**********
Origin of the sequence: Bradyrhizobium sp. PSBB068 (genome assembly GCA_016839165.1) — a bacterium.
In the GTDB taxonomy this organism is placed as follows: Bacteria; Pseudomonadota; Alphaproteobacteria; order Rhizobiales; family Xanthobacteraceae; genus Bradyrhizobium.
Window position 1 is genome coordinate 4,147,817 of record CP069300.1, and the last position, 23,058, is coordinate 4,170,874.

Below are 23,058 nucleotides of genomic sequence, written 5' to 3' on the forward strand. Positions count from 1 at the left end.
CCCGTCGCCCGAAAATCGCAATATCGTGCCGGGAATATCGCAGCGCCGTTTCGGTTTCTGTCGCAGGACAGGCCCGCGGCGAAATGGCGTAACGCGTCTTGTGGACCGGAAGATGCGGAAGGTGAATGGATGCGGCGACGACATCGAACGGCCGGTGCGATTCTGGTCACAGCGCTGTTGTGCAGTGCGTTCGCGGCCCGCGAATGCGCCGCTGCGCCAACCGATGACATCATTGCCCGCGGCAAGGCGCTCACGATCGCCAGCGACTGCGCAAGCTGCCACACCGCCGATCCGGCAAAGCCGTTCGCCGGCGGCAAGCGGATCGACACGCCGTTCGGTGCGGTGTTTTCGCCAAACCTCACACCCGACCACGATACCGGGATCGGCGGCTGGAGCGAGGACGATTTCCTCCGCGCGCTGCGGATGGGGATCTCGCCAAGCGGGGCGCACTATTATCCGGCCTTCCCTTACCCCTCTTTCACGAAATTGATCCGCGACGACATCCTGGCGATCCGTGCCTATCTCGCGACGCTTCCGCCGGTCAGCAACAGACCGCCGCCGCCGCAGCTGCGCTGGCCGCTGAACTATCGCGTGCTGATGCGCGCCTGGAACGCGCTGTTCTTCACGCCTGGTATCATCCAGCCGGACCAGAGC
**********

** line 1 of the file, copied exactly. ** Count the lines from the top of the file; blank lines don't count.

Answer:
Origin of the sequence: Bradyrhizobium sp. PSBB068 (genome assembly GCA_016839165.1) — a bacterium.